September 21, 2023


Sapiens Digital

A dying man, a therapist and the ransom raid that shook the world

Jukka-Pekka Puro will never forget 2017. Facing the heartbreak of a divorce, Puro, a university lecturer in Turku, southwestern Finland, found himself tussling with depression. This spiralled into suicidal ideations when doctors told him he had aggressive kidney cancer, and no more than a few years to live. He knew he needed professional help.

Puro turned to Vastaamo, a private company that runs 25 therapy centres across Finland, and sub-contracts psychotherapy services for Finland’s public health system. Through a handful of therapy sessions he divulged intimate details about his personal life and mental health issues and slowly came to accept that he was soon going to die.

After a handful of sessions, Puro’s therapist moved on to find new work, supposedly saying he couldn’t do anything more to help. Puro has managed alone since then, but his story has taken another dark twist – one that has shaken him to the core. A data breach at Vastaamo led to Puro and thousands of other vulnerable people being extorted by criminals who threatened to expose their highly sensitive data.

In October, news broke that Vastaamo’s internal systems had been accessed and the data of its 400 employees and approximately 40,000 patients stolen. Addresses, contact details, and unique, government-issued Finnish identity numbers were taken in the breach – leaving victims exposed to fraud and identity theft. The tranche of stolen data also included therapy notes and diagnoses.

The data had been accessed through a security flaw in Vastaamo’s bespoke IT systems, which the company’s co-founder and CEO, Ville Tapio, a trained product developer with an education in marketing, commissioned a team of in-house software developers to create.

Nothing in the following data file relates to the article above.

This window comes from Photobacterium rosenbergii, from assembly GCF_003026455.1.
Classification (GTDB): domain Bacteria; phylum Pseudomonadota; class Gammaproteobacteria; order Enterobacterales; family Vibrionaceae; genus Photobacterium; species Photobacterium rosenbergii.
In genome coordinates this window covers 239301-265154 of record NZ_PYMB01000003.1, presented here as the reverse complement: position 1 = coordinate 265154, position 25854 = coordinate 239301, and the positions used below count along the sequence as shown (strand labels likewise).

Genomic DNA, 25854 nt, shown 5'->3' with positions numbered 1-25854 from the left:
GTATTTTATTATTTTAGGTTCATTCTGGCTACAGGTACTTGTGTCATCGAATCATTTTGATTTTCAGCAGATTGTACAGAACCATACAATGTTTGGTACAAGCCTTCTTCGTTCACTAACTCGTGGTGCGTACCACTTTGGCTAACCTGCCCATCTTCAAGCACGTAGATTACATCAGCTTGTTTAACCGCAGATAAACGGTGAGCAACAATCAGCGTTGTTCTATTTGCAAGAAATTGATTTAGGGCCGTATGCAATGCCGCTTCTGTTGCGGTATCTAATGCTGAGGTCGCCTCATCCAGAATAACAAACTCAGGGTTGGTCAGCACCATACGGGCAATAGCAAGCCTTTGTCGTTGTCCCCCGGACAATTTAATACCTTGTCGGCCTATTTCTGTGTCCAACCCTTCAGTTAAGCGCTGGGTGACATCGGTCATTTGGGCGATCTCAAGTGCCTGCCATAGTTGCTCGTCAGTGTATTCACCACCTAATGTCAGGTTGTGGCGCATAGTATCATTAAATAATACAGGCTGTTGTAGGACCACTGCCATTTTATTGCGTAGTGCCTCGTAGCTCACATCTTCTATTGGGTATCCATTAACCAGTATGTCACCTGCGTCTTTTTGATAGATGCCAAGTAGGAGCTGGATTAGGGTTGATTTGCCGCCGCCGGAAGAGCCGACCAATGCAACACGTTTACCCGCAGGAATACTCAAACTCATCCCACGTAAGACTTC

After attempting to extort a 40-bitcoin (£403,000) ransom from Vastaamo, the unidentified criminals began to target payments from the individual victims, including children. Puro received an email on October 24 demanding €200 in bitcoin; if he didn’t pay within 24 hours, the ransom would rise to €500, otherwise the content of his conversations with his therapist would be made public.

The extortionist, who went by the name “RANSOM_MAN,” claimed they would publish the data of 100 people each day onto their own Tor file server until they received the bitcoin from Vastaamo. As the company resisted, “RANSOM_MAN” published the personal data of 300 people, including various public figures and police officers. They communicated with people on Torilauta (meaning “market board”), a Finnish discussion forum on the dark web, which shut down on November 1. The shutdown was not connected to the breach.

“You expect any company recommended by a public-sector hospital to have secure systems to protect their data,” Puro says. “The fact that someone, somewhere knows about my emotions and can read my intimate files is disturbing, but this also affects my wife and children. Somebody knows, for example, how they’ve reacted to my cancer.”

Beyond all that, Puro is terrified that someone could use his information to steal his identity. “While I do not have long left in my life, what happens if someone uses my personal data after my death? There’s nothing I can do about it.”